There’s A Lot Of Scenery But

Setting: Location, surroundings, scenery, situation, background, set, locale, site, venue, backdrop. (These are the synonyms listed in the thesaurus.)

Setting is where your story takes place, its locale. But as Sinclair Lewis said:

“When I want to learn about the Azores, I’ll read the National Geographic, not a novel.”

Hence setting is not only a sense of place and time but all that it suggests. It is the atmosphere that the author creates, not through description only but through the characters’ thoughts, dialogue and actions. As an editor from New York once told me:

“Primarily, readers will need a greater context in which to place the plot. Try to extend the actual setting: the way different places look, smell and make the different characters feel, and how the different objects in their life look, the buildings and roads and bedrooms, for example. As previously stated, the characters are incomplete without a history and it is important for readers to understand where the characters are coming from in order for them to elicit sympathy.”

As much as I love to read, if I come across a long paragraph containing nothing but a description of Nature, no matter how beautiful it sounds, I tend to turn the page in pursuit of action and plot. I want to know what happens to the characters more than I want to know how the setting sun pours its golden rays over the world… or how the sea, the lake and the mountain look like at the time. If the description of Nature is not very brief and doesn’t have any relevance to the character or the plot then I am compelled to skip it.

Margaret Atwood wrote:
“Some of the problems confronting me were formal, but some had to do with the nature of the material itself and the difficulties I experienced in attempting to treat such material. In fact, as I write along, I realize that there isn’t a plot. There’s a lot of scenery, but no action. I have written some very nice paragraphs, but there’s nothing much in the way of events propelling them along.”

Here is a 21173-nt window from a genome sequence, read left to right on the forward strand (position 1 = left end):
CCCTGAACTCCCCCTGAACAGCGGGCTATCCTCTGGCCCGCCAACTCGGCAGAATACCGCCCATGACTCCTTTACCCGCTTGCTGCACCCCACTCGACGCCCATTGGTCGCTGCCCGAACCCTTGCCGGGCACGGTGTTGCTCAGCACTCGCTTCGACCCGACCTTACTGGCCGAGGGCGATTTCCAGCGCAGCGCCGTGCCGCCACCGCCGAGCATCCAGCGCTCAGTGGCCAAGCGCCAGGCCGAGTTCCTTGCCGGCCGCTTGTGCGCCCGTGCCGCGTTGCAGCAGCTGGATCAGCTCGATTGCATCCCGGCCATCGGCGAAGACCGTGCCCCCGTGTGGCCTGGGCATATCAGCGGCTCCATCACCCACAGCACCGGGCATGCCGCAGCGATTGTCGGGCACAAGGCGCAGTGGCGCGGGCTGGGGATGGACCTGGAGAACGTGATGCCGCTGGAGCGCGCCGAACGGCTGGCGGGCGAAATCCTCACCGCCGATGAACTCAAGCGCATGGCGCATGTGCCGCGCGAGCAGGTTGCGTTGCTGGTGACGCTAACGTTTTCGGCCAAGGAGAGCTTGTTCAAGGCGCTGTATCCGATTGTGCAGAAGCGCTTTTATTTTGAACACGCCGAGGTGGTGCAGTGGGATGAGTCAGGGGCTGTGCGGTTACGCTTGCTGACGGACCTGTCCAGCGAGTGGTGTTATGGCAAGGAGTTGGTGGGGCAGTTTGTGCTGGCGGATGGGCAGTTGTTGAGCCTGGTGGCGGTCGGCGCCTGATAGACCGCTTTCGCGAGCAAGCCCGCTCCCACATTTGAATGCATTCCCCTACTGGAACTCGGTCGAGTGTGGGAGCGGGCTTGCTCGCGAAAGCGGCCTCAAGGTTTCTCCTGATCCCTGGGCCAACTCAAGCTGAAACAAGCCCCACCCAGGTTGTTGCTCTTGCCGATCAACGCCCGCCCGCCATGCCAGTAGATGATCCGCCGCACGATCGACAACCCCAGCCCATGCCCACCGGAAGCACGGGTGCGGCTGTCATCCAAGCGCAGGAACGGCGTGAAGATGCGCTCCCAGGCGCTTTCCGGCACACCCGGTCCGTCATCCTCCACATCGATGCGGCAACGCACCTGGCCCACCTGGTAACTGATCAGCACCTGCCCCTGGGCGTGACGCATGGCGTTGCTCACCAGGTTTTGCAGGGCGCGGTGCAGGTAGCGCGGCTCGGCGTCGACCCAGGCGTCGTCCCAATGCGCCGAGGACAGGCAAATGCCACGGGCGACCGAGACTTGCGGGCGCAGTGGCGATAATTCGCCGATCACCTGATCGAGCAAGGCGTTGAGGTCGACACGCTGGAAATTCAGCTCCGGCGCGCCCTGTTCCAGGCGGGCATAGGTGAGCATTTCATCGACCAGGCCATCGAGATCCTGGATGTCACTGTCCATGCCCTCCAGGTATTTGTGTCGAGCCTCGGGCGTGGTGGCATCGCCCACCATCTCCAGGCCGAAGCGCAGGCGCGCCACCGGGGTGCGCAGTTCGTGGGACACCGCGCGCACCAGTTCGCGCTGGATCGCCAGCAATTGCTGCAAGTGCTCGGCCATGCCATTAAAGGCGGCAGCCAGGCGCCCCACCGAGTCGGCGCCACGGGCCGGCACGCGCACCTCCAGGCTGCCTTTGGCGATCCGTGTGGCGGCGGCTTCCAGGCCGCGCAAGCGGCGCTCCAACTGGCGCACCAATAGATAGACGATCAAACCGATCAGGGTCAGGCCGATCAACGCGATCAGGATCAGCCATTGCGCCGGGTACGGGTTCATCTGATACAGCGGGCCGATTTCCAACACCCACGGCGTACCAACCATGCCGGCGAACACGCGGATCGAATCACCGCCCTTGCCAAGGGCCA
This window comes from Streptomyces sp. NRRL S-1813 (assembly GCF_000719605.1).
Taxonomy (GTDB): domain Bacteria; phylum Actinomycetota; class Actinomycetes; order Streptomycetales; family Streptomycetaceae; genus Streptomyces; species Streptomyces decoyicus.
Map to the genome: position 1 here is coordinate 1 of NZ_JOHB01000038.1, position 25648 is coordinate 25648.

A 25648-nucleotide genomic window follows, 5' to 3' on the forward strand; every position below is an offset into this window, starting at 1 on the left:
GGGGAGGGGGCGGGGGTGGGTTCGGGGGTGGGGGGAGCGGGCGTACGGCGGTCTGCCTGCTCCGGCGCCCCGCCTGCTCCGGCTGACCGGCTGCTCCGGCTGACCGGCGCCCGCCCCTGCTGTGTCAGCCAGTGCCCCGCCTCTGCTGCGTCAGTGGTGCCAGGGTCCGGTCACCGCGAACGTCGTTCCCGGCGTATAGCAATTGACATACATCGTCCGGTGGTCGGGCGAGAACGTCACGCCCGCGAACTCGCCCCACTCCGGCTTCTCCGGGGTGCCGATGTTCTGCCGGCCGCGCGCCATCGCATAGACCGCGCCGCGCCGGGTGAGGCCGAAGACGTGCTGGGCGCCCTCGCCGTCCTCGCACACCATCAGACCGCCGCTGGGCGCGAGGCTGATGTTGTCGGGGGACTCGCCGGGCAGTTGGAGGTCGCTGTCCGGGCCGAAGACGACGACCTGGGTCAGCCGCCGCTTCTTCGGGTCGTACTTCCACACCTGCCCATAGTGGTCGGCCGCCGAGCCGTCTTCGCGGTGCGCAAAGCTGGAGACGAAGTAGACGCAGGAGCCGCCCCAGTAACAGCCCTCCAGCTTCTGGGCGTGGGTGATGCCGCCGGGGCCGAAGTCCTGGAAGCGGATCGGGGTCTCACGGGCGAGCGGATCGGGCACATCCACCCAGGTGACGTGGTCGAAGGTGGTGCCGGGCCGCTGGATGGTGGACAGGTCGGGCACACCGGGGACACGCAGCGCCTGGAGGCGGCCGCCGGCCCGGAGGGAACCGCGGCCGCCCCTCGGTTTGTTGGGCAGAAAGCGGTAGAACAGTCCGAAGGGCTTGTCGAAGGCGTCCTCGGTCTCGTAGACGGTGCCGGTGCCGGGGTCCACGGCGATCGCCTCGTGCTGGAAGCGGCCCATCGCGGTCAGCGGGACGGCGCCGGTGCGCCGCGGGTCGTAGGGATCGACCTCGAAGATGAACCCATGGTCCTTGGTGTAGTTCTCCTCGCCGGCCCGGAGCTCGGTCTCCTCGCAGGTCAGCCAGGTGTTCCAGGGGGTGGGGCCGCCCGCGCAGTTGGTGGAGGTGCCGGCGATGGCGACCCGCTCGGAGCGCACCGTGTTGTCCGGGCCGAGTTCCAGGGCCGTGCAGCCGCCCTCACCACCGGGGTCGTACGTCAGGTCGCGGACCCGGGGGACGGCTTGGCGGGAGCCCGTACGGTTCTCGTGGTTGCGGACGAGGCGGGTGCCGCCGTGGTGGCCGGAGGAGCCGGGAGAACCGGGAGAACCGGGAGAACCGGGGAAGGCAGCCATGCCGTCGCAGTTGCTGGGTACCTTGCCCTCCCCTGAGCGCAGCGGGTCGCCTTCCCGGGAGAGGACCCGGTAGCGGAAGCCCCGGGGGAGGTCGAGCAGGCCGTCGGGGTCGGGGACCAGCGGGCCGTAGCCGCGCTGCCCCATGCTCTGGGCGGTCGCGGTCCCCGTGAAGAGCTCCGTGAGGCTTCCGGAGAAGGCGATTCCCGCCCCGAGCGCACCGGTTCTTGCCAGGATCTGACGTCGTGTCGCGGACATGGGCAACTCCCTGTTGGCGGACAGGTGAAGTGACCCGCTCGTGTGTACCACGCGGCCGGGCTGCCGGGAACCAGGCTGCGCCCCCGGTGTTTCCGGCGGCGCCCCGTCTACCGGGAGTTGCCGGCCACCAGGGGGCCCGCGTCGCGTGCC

Imagine you’re in the theatre watching a beautiful scene on the stage, with no action, no character involvement. Do you think you can sit there and not be tempted to leave after five minutes if nothing happens? The same is true for a novel. If in page after page of description nothing happens then would you continue to read it? I know for sure I won’t. A setting is interesting for me as long as it sets the mood of the story. Hemingway was master of setting a scene with the minimum number of words. Were you not there with Santiago all along in the sea fighting the sharks?

Perhaps the best explanation for scene and setting can be found in John Leggett’s words:
“It is surely possible to tell a good story with no scene, no setting at all, no indication of where we are, just as we might expect to enjoy a play presented on a bare stage. If the characters and narrative are strong enough they will hold our interest without any background.
But of course all events occur somewhere, and often the place where they occur has a profound influence over what occurs. The landscape of a story, its atmosphere, its feeling of harshness or mildness, of gloom or cheer, of beauty or ugliness, is likely to affect the characters and the way they lead their lives.
A story’s setting is what puts us there, gives us readers a sense of being in the situation with the characters.
A setting, deftly portrayed, not only tells us where we are but gives the story a sense of truth, the credibility we speak of as verisimilitude.
But the real purpose of scene is its contribution to the story’s total, emotional effect. If it isn’t adding to that, the scene will be a distraction from, and a detraction to, the story.
To some stories the scene hardly matters. But a great many of the best stories, scene carries all the weight of a major character.”


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